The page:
A cultural renaissance

79% of OutThere travellers claim to be culture-vultures. Our data shows that one of the biggest gripes we hear from OutThere travellers about the pandemic – aside from not being able to travel – is our inability to access and interact with culture, for example: museums, shows, attractions, architecture and history in immediate context, but also that we feel that we’re missing out on experiencing wider culture in general; be it interacting with people of different backgrounds, or other culturally linked experiences like food and drink. 

87% of OutThere travellers have said that they have tried to access global cultural experiences from home during the pandemic. Of those, 71% have admitted that they struggle with the depth and quality that virtual cultural experiences have given them.

59% of OutThere travellers have donated to cultural institutions and charities during the pandemic, which is not surprising as 79% of OutThere readers consider themselves philanthropists.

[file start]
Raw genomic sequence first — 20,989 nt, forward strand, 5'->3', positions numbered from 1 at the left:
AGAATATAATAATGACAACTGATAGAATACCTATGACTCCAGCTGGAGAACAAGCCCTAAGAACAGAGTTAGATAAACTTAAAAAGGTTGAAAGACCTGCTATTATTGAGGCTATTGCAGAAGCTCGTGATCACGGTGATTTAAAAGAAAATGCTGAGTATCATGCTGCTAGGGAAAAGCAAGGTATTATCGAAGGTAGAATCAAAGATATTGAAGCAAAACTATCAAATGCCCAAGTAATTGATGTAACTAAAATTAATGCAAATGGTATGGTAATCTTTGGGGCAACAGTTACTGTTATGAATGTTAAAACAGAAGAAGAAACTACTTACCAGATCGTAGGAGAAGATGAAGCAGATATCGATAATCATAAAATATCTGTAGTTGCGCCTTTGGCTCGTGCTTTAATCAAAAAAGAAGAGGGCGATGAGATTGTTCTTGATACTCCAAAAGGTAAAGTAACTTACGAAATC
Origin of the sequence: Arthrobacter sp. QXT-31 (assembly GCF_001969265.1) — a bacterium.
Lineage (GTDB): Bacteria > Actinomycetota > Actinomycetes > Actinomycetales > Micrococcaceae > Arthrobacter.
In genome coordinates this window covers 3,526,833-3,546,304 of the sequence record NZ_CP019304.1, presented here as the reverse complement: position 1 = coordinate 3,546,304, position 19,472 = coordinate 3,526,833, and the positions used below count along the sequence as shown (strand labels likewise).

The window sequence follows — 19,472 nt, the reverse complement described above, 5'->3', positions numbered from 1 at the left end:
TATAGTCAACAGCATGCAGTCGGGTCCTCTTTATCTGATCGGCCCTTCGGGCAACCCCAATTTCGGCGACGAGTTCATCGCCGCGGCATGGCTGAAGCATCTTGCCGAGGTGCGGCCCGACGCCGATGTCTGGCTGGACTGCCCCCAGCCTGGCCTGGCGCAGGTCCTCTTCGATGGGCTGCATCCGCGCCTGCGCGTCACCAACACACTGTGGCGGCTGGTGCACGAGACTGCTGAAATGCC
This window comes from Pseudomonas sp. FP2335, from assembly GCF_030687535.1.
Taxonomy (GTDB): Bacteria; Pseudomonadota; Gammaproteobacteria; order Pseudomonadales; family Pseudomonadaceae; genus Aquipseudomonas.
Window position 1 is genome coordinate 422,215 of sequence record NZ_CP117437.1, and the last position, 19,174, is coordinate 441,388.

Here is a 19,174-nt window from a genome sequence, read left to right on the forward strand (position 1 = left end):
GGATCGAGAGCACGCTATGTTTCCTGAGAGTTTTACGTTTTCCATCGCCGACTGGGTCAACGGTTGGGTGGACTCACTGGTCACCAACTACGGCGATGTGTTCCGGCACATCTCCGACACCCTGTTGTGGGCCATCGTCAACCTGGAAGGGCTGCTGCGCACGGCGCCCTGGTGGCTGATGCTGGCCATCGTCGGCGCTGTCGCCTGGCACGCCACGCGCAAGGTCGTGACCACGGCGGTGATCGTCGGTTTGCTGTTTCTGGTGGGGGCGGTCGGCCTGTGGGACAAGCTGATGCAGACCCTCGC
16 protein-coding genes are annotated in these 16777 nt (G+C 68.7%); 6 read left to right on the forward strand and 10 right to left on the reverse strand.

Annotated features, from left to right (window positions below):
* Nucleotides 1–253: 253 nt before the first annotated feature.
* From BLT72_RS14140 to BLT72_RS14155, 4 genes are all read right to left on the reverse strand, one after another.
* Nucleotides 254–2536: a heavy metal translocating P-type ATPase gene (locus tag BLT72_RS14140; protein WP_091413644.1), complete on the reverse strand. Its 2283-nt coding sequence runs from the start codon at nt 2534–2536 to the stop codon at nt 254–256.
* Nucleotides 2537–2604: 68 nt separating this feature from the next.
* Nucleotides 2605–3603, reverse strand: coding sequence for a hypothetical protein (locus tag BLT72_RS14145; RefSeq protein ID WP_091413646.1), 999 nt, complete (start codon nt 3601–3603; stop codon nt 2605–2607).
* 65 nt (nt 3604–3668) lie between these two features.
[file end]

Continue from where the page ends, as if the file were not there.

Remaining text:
We predict that there will be a surge in demand for cultural experiences in travel during 2021. 71% of OutThere travellers have claimed to have already visited a cultural attraction in person as soon as they came out of lockdown.

Cultural institutions will have to demonstrate that they are safe, but on the whole, Out There travellers are ready to return to attractions that are both in more open spaces where guests have relative freedom of movement; and static-guest attractions like theatres, providing that adequate social-distancing measures are put in place. 

Photography by Martin Perry in Chicago, Illinois for OutThere’s Inspiring Illinois Issue

< Back to contents